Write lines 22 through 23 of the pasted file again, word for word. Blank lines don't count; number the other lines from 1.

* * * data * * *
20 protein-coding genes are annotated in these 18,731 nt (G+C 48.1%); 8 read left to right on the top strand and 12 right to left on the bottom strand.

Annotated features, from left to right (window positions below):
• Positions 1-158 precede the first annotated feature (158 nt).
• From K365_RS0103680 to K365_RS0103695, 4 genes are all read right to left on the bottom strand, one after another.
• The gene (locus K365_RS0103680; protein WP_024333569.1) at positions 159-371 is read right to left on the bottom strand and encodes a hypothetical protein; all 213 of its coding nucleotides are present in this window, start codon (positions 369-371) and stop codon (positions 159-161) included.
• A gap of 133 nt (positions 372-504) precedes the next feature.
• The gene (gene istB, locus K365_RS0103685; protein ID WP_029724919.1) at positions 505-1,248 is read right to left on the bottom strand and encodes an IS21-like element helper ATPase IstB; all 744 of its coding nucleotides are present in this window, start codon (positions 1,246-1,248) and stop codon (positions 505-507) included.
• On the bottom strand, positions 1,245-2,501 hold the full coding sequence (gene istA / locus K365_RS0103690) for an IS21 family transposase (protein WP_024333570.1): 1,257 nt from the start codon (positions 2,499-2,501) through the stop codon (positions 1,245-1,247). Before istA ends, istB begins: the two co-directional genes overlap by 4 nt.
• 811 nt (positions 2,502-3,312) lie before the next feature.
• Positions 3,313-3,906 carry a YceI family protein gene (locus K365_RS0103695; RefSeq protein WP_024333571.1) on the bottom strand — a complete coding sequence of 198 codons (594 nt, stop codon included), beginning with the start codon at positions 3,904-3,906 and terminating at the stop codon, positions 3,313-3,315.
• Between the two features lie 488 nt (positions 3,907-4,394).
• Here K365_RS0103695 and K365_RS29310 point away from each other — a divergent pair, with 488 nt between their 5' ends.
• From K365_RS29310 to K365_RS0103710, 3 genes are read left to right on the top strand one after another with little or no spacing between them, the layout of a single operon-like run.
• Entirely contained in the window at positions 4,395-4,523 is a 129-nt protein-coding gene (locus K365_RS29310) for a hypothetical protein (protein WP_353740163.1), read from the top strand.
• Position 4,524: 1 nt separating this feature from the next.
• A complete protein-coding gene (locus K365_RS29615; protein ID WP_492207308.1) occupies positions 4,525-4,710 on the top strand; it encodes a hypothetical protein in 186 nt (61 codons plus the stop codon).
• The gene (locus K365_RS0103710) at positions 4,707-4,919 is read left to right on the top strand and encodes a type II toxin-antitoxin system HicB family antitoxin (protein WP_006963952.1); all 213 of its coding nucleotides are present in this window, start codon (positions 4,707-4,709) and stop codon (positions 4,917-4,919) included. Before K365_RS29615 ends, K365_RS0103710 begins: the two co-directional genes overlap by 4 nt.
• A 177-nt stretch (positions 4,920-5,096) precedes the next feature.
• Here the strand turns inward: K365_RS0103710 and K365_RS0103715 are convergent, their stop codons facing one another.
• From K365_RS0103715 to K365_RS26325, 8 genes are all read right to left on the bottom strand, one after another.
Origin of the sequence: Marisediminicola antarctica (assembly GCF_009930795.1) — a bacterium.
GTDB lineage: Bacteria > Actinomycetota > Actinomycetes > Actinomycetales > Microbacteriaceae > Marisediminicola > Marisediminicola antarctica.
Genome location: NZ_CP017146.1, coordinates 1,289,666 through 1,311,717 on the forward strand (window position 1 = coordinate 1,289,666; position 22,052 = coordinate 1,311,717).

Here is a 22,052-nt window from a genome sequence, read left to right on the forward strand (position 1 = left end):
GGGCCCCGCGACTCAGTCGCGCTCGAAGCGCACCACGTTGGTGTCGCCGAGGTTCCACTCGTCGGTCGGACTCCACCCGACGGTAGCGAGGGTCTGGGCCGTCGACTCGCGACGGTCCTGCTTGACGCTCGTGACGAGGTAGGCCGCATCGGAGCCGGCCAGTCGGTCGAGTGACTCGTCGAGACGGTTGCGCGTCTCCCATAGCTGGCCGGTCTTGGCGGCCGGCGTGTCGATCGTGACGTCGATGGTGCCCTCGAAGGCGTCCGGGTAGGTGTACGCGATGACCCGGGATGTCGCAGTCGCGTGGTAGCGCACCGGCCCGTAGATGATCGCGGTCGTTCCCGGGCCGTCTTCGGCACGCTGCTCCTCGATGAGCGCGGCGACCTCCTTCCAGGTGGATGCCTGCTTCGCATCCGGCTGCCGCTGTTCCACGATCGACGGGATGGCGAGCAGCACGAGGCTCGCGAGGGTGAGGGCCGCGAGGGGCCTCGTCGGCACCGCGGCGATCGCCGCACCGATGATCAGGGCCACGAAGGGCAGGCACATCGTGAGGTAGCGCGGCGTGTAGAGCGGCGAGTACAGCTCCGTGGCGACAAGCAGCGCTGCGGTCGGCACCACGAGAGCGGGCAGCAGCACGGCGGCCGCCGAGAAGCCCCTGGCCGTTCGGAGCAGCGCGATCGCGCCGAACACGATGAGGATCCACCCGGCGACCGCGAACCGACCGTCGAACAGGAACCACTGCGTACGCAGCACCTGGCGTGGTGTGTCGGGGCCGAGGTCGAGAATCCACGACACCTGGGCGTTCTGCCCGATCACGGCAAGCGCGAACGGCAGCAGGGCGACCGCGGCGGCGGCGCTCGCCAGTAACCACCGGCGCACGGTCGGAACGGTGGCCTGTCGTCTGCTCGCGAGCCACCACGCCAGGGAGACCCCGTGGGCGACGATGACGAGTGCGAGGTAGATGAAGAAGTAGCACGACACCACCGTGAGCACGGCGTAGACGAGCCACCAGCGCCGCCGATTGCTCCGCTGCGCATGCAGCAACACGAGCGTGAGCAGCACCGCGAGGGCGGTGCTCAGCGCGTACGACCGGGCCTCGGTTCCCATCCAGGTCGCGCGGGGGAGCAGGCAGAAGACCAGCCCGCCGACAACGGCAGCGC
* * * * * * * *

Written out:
GTDB lineage: Bacteria > Actinomycetota > Actinomycetes > Actinomycetales > Microbacteriaceae > Marisediminicola > Marisediminicola antarctica.
Genome location: NZ_CP017146.1, coordinates 1,289,666 through 1,311,717 on the forward strand (window position 1 = coordinate 1,289,666; position 22,052 = coordinate 1,311,717).